How to get your "FIRPTA" refund back?

The US offers many incentives to foreign real estate investors: NO visa required and generous tax deductions! However, at the time of sale, a foreign investor might be surprised by the “
FIRPTA” tax on his closing statement.  Below the FIRPTA mechanism explained and how to get your tax refund back as quickly as possible!

What is FIRPTA?

Foreign Investment in Real Property Tax Act (FIRPTA) was passed in 1980 and taxes  foreign persons who sell real property. The act functions as a  “prepayment” of tax that is anticipated to be due on the sale. The prepayment the year of sale ensures  that the IRS will collect any tax due  - in the event the foreign national does not report his sale voluntarily to the authorities the year after the sale.

What individuals  are subject to FIRPTA?

A foreign “person” under FIRPTA includes the following individuals:

1.    An individual who does not hold U.S. citizenship
2.    An individual who does not hold permanent residence (
Green card ) – to read more on The Green card:
3.    An individual whose presence in the United States does not the
Substantial presence test.
To read more on Substantial Presence Test:

What entities  are subject to FIRPTA?

A foreign “person” under FIRPTA includes the following entities:

1.    A Single Member LLC (
disregarded entity) – because its activity is taxable at the level of its member.
2.    A Multiple member LLC (
Partnership) – if the LLC has not paid its §1446 withholding tax during the year of the sale.
3.    A Corporation (
USRPI - US Real Property Interest ) – if at least 50% of its assets are real estate.
To read more on the type of entities in the US:

What is the FIRPTA withholding rate?

The FIRPTA withholding rate is 15% for sales made by individuals and 21% for sales made by entities.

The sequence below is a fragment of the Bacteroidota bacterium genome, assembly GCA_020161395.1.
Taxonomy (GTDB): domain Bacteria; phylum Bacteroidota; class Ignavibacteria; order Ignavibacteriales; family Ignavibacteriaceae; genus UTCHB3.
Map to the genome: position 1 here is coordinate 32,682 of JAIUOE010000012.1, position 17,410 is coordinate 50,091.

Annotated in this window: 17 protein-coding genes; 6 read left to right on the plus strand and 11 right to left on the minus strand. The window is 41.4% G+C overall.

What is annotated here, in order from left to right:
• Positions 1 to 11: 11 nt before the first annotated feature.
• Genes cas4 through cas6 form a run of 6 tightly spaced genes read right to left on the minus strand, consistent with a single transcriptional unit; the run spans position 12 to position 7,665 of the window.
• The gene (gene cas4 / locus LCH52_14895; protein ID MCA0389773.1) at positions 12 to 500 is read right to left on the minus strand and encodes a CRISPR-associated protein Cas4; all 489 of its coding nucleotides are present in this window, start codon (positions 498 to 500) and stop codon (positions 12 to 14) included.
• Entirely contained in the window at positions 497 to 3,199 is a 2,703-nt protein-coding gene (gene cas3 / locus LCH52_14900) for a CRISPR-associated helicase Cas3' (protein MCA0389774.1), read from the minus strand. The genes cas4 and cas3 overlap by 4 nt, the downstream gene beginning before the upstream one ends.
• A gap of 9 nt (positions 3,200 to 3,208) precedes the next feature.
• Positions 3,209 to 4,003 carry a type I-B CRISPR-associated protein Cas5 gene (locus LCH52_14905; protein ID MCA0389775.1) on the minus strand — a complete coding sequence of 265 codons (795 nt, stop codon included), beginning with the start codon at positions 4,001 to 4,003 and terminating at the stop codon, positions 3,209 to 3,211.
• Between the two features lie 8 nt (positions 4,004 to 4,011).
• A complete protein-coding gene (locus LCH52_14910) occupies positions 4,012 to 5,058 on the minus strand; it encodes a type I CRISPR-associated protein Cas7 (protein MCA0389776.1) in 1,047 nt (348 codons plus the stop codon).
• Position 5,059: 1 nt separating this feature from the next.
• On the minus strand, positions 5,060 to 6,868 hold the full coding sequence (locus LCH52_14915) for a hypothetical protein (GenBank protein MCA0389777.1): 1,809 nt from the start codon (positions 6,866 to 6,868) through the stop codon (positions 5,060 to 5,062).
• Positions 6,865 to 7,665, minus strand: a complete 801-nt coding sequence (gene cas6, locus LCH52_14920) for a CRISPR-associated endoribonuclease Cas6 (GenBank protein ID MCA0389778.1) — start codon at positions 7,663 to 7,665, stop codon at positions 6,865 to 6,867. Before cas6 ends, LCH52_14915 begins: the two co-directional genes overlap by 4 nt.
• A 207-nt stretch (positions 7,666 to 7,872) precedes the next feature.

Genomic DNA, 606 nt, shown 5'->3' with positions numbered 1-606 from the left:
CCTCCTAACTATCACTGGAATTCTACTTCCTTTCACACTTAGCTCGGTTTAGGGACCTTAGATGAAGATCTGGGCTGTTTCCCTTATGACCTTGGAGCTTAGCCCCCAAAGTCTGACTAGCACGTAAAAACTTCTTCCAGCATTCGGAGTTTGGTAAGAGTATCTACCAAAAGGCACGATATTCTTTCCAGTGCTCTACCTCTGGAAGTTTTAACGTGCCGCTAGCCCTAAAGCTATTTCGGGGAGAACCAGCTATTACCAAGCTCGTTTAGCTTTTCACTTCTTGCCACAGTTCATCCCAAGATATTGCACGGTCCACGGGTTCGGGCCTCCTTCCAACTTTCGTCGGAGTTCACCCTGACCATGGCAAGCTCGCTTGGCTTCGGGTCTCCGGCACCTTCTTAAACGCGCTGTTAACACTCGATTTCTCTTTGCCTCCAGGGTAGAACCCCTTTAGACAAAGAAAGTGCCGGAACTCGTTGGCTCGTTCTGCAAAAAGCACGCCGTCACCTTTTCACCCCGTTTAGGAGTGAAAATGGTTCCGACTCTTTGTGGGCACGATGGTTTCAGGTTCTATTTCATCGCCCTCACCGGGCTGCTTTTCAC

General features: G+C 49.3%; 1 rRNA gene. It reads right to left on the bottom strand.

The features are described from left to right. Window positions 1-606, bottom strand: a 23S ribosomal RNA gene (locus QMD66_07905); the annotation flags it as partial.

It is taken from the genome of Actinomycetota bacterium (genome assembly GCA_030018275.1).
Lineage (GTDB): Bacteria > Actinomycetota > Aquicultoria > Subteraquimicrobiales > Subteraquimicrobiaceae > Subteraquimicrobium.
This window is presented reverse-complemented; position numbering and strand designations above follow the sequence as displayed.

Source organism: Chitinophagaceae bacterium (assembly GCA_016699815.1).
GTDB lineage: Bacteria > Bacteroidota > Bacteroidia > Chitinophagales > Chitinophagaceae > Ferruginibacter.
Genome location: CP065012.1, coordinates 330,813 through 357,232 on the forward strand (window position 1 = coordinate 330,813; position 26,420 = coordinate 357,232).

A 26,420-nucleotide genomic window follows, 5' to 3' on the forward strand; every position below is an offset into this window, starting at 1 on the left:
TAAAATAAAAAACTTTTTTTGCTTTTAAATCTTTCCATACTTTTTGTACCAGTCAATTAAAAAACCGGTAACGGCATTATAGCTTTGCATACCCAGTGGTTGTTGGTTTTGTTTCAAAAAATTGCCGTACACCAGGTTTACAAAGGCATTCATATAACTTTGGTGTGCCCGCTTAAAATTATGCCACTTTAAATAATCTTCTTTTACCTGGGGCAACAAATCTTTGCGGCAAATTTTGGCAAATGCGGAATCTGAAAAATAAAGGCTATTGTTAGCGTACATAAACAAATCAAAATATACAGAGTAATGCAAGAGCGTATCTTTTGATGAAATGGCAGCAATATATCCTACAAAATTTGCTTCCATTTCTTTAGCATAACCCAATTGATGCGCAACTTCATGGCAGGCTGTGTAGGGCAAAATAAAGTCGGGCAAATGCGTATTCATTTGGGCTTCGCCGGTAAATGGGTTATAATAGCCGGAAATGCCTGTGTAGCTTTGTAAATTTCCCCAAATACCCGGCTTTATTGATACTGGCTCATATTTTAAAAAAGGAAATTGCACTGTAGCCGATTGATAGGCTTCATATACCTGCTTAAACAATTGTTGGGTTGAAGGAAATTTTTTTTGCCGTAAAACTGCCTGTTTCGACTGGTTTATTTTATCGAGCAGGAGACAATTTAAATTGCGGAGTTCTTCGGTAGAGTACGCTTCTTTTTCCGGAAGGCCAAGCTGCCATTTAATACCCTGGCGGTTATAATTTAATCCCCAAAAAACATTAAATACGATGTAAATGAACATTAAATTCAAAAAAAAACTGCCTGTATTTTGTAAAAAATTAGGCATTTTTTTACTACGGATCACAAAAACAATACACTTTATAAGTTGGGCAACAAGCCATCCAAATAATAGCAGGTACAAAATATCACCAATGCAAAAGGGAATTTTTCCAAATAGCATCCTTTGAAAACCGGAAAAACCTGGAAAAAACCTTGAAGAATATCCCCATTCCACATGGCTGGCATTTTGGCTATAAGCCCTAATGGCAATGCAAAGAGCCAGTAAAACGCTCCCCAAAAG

Who is responsible for withholding the tax?

The  buyer of a U.S. real property is responsible for withholding FIRPTA from the sales price, filing
forms 8288 &8288-A and remitting the tax to the IRS within 20 days of date of the sale. The buyer is subject to paying the tax and to penalties if he fails to withhold properly and timely.

How does the seller recover the FIRPTA withholding?

The year AFTER the sale, the foreign individual files a US tax return
(Form 1040NR) which calculates the tax actually due on the realized capital gain . Any over-payment of tax is refunded. To find out more about the taxation of capital gains -

Important: to recover the FIRPTA refund, the seller must hold a US tax identification number (
ITIN) – To read more on how to obtain an ITIN -

Are there exceptions to FIRPTA?

There are many exceptions that exempt the foreign seller from FIRPTA.  The 2 most common exceptions are:

1.    Future use of the property by the buyer = when the buyer uses the property as his primary residence and the sale price is less than $300K.
2.    Sale through an exchange 1031 (or “
like kind exchange”) = when the seller reinvests immediately in a similar real estate property (“non recognition transaction”)- To read more about 1031 exchanges:
3.    Other exceptions =

Without proper planning, recovering the FIRTPA refund can be a VERY LONG process. As soon as you are considering selling or purchasing a real property, contact Karine Bauer EA at Kbauer Financials LLC to assist you. As always, the views contained in this article are not tax or legal advice and are not a substitute for consulting with a tax professional. Karine Bauer, EA is an IRS Enrolled Agent licensed by the Treasury Department with unlimited rights to represent taxpayers before the Internal Revenue Service. Karine is also a Quickbooks Pro-Advisor and a member of the Association of Chartered and Certified Accountants (ACCA). She is an experienced tax professional with more than 20 years of international experience.

Bear in mind the date of this article as tax laws change overtime.

Updated February 25th, 2022